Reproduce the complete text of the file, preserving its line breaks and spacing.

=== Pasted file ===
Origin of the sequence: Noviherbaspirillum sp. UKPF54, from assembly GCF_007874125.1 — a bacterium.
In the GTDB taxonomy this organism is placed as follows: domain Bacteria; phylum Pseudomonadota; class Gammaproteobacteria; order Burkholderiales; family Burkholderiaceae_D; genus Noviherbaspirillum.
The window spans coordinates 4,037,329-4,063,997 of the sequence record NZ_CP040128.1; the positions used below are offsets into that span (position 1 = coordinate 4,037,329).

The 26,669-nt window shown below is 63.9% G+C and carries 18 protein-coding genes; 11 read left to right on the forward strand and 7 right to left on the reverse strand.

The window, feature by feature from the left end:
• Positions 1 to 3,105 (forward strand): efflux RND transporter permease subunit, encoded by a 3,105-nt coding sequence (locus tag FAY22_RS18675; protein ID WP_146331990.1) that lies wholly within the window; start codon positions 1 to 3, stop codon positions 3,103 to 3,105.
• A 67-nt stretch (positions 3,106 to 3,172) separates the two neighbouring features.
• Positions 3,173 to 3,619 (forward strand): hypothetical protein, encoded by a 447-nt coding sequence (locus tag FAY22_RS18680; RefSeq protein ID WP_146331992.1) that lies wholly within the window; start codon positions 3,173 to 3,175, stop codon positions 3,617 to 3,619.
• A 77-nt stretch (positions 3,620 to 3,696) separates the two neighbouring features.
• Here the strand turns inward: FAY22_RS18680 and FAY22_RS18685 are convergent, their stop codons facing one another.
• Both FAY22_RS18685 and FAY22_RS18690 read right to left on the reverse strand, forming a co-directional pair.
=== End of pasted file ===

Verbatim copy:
Origin of the sequence: Noviherbaspirillum sp. UKPF54, from assembly GCF_007874125.1 — a bacterium.
In the GTDB taxonomy this organism is placed as follows: domain Bacteria; phylum Pseudomonadota; class Gammaproteobacteria; order Burkholderiales; family Burkholderiaceae_D; genus Noviherbaspirillum.
The window spans coordinates 4,037,329-4,063,997 of the sequence record NZ_CP040128.1; the positions used below are offsets into that span (position 1 = coordinate 4,037,329).

The 26,669-nt window shown below is 63.9% G+C and carries 18 protein-coding genes; 11 read left to right on the forward strand and 7 right to left on the reverse strand.

The window, feature by feature from the left end:
• Positions 1 to 3,105 (forward strand): efflux RND transporter permease subunit, encoded by a 3,105-nt coding sequence (locus tag FAY22_RS18675; protein ID WP_146331990.1) that lies wholly within the window; start codon positions 1 to 3, stop codon positions 3,103 to 3,105.
• A 67-nt stretch (positions 3,106 to 3,172) separates the two neighbouring features.
• Positions 3,173 to 3,619 (forward strand): hypothetical protein, encoded by a 447-nt coding sequence (locus tag FAY22_RS18680; RefSeq protein ID WP_146331992.1) that lies wholly within the window; start codon positions 3,173 to 3,175, stop codon positions 3,617 to 3,619.
• A 77-nt stretch (positions 3,620 to 3,696) separates the two neighbouring features.
• Here the strand turns inward: FAY22_RS18680 and FAY22_RS18685 are convergent, their stop codons facing one another.
• Both FAY22_RS18685 and FAY22_RS18690 read right to left on the reverse strand, forming a co-directional pair.